Saturday, November 17, 2012

Irony, the Equivocator--How can Christians be sure this isn't their God?

In the fourth chapter of God Doesn't; We Do, in which I employ excruciating care on the topic of how God is (and isn't) defined--even just as a philosophical construct--I present an alternative definition for the God of the Bible that I call "Irony, the Equivocator." Here is the segment from the book where I introduce this thorny character.
Irony, the Equivocator, is defined by his nature, which is as a perfect equivocator. At every turn, he seeks to make the issue of his existence muddled. To achieve this end, he inspired the revealed scriptures of the world just as they are, inspired the prophets just as they spoke, and created the universe just as we see it down to the last detail. Nature exists to give the illusion of design and all the evidence of none with science doing a better job than any religious attempt to explain it. The scriptures are self-contradictory and self-authoritative. His spirit can be felt, is self-authenticating, and moves people both to belief and disbelief. He answers prayers, or doesn't, or sometimes answers “no” or “wait,” but does so silently or through an inner voice no one else can hear. He occasionally makes his many voices loud enough to make someone appear schizophrenic and simultaneously allows people to be schizophrenic without his influence, and he does so indistinguishably. He mischievously helps well-to-do women find their keys in time to get to a party to get drunk and lets desperate innocent children pray themselves into starvation simply because it muddles the cases both for and against him. Truly, he works in mysterious ways, and nothing that we observe or do not observe is contrary to his nature. He has a plan for all of us but makes it incomprehensible to us. He makes us in his own image as deceivers, and he inspires infidels to speak against him as neatly as he inspires believers to speak for him. He controls every aspect of the universe, including the weather, and makes it apparently random and haphazard enough to require churches that worship him to buy insurance policies and to install lightning rods on their steeples, which they would need anyway because he would occasionally send a bolt into a church to equivocate on that point as well. He inspires multiple versions of the One True Faiths in the world, among others, including faiths that deny that any god is necessary, simply to keep the matter confusing and difficult.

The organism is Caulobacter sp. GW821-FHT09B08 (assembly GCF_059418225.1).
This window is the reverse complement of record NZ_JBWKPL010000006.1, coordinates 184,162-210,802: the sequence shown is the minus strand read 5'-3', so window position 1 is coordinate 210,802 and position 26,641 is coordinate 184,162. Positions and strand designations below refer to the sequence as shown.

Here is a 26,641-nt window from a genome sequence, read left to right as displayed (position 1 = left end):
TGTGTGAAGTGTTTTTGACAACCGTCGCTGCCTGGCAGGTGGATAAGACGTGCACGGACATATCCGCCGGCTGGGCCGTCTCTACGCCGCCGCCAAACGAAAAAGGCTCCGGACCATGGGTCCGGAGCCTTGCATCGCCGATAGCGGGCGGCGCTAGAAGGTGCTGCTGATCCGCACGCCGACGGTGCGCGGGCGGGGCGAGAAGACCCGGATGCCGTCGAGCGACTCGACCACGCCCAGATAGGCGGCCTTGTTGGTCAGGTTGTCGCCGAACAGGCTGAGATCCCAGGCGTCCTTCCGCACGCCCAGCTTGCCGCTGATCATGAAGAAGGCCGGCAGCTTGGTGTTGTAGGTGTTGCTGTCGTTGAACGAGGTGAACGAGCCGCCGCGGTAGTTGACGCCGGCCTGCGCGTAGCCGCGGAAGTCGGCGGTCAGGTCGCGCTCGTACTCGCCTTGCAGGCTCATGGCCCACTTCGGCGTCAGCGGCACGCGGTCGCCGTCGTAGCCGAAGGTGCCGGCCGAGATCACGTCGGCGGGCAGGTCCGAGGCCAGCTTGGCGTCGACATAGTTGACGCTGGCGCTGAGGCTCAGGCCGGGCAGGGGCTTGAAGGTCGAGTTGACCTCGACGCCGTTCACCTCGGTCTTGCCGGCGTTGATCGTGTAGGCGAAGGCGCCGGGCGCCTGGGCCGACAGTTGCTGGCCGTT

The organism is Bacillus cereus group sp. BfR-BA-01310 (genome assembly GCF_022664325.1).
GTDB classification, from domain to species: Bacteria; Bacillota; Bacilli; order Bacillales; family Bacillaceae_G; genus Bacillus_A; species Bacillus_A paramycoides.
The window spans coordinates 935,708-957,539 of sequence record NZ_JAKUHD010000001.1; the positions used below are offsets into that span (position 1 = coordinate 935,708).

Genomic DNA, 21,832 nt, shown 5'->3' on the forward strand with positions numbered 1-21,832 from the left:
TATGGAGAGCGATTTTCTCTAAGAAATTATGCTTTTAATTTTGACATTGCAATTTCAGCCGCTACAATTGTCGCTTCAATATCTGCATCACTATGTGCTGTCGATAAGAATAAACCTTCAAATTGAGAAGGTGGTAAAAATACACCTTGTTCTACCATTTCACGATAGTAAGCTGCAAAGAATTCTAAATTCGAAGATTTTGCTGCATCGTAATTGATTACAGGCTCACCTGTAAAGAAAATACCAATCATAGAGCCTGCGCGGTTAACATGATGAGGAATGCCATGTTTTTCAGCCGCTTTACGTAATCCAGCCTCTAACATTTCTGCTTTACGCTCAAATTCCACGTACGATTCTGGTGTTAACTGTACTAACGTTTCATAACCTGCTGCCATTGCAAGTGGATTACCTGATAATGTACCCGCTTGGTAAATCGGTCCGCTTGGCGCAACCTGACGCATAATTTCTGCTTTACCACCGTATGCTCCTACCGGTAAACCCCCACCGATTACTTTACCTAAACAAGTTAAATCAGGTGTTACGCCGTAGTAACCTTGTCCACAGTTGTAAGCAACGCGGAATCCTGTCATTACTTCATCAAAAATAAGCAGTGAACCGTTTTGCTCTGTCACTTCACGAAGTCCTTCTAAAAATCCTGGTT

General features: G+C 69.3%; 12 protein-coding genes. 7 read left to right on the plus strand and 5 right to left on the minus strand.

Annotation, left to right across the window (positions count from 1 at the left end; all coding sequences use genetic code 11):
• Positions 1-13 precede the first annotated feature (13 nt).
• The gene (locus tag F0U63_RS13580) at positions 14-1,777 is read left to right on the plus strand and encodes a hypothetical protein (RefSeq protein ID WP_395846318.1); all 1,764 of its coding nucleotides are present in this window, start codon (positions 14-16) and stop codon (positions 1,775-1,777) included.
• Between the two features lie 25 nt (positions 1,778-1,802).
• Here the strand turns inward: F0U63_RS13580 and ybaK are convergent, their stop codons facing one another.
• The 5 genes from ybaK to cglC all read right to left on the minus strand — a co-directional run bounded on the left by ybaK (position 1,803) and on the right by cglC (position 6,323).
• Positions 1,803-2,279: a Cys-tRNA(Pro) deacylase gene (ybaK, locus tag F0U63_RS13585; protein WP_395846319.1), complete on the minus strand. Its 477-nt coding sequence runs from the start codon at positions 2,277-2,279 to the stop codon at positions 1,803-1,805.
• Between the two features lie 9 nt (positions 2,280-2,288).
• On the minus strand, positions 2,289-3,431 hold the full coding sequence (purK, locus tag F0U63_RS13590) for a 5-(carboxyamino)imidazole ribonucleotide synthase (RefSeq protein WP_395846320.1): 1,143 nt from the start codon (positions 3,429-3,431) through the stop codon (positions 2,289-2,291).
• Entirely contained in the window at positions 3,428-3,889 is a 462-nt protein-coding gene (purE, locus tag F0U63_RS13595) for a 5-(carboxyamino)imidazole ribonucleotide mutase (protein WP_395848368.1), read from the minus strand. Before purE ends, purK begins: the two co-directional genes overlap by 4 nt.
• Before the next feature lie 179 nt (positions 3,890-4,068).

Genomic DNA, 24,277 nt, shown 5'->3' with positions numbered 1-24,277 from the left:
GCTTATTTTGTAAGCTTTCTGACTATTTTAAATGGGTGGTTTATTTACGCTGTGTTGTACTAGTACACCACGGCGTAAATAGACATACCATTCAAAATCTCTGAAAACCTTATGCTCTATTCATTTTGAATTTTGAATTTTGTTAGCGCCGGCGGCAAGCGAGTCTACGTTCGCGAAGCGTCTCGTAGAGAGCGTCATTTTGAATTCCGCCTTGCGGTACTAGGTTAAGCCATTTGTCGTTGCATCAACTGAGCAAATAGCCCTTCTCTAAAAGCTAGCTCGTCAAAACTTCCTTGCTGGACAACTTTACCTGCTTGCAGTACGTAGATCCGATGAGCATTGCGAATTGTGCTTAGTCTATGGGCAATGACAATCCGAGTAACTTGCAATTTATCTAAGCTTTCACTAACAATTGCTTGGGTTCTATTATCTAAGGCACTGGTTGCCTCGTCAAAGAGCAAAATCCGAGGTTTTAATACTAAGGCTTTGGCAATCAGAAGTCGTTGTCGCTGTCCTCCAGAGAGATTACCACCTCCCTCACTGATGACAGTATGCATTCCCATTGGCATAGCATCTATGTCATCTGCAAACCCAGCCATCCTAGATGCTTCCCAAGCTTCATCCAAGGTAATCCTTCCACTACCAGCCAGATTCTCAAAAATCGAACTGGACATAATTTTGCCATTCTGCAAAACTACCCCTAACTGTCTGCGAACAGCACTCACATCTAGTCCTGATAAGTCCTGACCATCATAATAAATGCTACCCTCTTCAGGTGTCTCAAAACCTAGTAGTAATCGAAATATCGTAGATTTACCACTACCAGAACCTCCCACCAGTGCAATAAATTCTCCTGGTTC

Irony, the Equivocator, is thus defined to be God, exactly as He is claimed to be, with one subtle but important difference that prevents him from being an utter horror. This god wants us to figure it out, to solve his cosmic riddle. Therefore, the reports of heaven and hell are of a reality, though perhaps wrong in detail, and it is part of his plan to report the consequences in reverse. Believers who cannot see through the smoke and mirrors upon which religious faiths are built are punished eternally in hell. Infidels that reject belief entirely are rewarded for their use of their God-given intellects and find Paradise, where they will, no doubt, find Irony laughing at the poor, tortured credulous and thus lost souls, just like he inspired Tertullian, the founder of Western theology, to believe would be a chief pleasure of those in heaven.
My question, then, is simple: How can Christians be sure that Irony isn't really their God?


If you enjoy my writing, you can read more of it in my first book, God Doesn't; We Do: Only Humans Can Solve Human Challenges. If you choose to pick it up, I thank you for your support of myself, my family, and indie authors in general.

1 comment:

  1. Well done! It's clear and concise. Great writing style.